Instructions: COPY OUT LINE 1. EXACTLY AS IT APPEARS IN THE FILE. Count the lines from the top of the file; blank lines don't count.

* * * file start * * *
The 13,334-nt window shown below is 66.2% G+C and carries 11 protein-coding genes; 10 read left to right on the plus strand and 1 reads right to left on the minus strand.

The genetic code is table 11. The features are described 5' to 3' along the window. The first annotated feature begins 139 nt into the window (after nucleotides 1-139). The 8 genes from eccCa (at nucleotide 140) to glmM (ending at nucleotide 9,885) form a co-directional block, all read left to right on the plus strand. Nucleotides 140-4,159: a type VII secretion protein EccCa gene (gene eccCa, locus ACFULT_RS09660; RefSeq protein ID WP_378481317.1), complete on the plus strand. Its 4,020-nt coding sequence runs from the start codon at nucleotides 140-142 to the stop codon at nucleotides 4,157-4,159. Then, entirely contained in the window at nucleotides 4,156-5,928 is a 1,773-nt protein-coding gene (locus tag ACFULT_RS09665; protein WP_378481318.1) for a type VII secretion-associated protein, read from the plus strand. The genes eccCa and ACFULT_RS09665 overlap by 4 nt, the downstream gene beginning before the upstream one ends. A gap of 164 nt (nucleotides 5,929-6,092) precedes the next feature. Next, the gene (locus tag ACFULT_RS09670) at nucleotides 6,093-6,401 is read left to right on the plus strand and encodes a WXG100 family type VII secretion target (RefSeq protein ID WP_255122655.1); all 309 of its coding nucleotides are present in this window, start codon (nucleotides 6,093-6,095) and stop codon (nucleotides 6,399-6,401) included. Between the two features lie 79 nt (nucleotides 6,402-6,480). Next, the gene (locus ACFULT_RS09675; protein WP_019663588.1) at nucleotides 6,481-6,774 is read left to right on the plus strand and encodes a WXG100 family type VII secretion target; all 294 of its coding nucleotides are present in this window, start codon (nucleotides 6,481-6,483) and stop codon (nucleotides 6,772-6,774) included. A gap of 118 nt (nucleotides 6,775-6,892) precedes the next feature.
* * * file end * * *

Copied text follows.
The 13,334-nt window shown below is 66.2% G+C and carries 11 protein-coding genes; 10 read left to right on the plus strand and 1 reads right to left on the minus strand.